Thomson Reuters (NYSE: TRI) has reported its financial metrics for Q3 2016 ending September 30, 2016, with operating revenues remaining almost flat compared with the same period of 2015, according to a Thomson Reuters statement.
For Q3 2016, Thomson Reuters revealed that revenues were unchanged compared to a year earlier, coming in at $2,744 million, while was down quarter-on-quarter by a factor of -0.9 percent from $2,744 million in Q2 2016. The global information provider attributed the YoY zero change to the growth in subscription revenues which offset the negative impact of U.S. dollar strength and a decline in low margin recoveries revenues.
By geography, revenues in the Americas were up 1%, while they were unchanged in Europe, Middle East and Africa (EMEA). Subscription revenues grew 5% (45% of the segment’s revenues in the quarter). However, transactional revenues declined 9% due to lower Findlaw transactional revenues which reflected difficult prior-year period comparisons.
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Profit metrics are positive
In terms of Thomson Reuters’ operating profits for Q3 2016, the figure reversed the narrative, having yielded a profit of $559 million – this represents a jump of 7 percent YoY from $524 million in Q3 2015. The New York headquartered organization attributed the increase to higher subscription revenues, although it was partially offset by the impact of foreign currency.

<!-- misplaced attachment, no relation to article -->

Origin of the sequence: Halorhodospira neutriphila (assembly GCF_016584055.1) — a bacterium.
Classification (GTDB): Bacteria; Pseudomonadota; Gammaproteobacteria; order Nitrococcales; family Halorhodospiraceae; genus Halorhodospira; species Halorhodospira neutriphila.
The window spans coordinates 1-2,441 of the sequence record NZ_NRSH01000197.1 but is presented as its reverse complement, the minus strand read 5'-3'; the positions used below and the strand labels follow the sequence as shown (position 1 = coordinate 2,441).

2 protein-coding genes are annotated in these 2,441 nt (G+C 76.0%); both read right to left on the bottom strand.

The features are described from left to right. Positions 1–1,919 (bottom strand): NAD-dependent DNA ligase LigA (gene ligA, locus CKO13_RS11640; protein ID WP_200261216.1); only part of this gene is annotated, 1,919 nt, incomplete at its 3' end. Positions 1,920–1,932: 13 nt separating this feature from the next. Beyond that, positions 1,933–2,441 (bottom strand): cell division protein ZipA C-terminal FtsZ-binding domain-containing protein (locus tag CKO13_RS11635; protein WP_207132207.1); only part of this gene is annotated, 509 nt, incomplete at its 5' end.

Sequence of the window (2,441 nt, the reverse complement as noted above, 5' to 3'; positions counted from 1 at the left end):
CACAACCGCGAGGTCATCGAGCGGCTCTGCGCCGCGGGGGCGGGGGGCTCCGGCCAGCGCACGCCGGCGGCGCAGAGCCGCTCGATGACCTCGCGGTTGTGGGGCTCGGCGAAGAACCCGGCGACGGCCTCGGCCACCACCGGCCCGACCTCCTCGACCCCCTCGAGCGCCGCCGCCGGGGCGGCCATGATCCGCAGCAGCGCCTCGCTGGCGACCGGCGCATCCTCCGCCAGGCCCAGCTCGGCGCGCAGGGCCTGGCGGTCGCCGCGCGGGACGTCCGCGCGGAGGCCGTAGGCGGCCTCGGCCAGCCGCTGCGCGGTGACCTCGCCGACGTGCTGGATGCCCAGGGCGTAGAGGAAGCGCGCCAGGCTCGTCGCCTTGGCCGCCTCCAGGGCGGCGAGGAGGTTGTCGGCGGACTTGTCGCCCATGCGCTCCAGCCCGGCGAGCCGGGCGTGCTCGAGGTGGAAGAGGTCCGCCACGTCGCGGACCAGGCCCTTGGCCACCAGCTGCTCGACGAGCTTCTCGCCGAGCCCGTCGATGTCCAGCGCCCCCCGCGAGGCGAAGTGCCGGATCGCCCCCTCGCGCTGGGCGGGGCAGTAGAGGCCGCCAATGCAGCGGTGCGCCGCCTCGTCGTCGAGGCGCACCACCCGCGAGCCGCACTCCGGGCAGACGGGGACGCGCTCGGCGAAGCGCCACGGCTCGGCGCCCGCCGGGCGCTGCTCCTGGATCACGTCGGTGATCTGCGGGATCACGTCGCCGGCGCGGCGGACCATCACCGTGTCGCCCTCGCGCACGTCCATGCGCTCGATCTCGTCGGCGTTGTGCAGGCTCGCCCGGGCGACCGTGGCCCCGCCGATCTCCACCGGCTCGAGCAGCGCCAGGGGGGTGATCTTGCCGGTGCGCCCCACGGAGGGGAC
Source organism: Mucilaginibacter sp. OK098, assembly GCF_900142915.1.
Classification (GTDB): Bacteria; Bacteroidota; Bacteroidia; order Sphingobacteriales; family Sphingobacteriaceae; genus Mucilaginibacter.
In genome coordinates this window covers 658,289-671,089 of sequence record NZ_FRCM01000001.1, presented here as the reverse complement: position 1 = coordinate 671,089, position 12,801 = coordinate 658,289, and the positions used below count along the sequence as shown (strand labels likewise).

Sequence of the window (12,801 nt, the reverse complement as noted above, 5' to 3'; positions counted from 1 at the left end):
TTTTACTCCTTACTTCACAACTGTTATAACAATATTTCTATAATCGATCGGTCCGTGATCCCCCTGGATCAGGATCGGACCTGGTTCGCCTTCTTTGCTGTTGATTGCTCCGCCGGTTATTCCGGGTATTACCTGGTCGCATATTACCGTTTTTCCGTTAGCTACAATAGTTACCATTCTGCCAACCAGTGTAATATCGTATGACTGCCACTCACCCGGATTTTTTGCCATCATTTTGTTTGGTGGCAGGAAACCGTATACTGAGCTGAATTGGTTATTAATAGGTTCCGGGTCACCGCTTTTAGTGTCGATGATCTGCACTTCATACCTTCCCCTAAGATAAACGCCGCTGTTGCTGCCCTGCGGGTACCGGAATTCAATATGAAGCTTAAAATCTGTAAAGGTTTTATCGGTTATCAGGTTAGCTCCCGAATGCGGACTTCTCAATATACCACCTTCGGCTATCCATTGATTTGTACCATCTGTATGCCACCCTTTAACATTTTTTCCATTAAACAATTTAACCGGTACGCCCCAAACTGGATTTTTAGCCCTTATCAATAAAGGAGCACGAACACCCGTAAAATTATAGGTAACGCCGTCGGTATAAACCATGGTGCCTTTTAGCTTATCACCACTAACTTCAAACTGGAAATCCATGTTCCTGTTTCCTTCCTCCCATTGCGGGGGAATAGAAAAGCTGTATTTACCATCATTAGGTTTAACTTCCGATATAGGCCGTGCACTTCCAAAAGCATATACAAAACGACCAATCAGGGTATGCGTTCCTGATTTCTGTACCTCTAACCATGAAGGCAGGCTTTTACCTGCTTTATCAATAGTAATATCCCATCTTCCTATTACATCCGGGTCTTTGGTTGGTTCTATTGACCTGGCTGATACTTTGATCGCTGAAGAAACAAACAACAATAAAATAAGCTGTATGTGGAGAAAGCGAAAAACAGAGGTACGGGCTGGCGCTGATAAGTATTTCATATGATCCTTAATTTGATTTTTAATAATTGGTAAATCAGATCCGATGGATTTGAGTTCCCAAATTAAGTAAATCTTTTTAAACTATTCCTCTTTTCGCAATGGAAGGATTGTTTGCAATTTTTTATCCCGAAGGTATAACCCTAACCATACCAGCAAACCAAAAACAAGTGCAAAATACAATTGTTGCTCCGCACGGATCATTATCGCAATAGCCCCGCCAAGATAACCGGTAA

Another area of strength for the quarter was Thomson Reuters’ Diluted earnings per share (EPS), which orchestrated a rise up to $0.54 in Q3 2016, up 20 percent YoY from $0.45 in Q3 2015. In addition, Thomson Reuters’ cash flow from operations, which also encompassed discontinued operations, was higher by a factor of 16 percent YoY to $758 million from $680 million in Q3 2015.
Commenting in a recent statement on the quarterly metrics, James C. Smith, President and CEO of Thomson Reuters, said: “It is encouraging to see our continued progress flow through in the third-quarter numbers.”
“Our core subscription businesses are moving in the right direction, our cost controls are working and we are increasingly confident in our execution capability. That is why we are going to pick up the pace of our transformation efforts,” he added.
Earlier in October, Thomson Reuters announced a major expansion to its Canadian operations with the opening of a new technology centre in Toronto and plans to move its chief executive and chief financial officer to the Canadian city next year.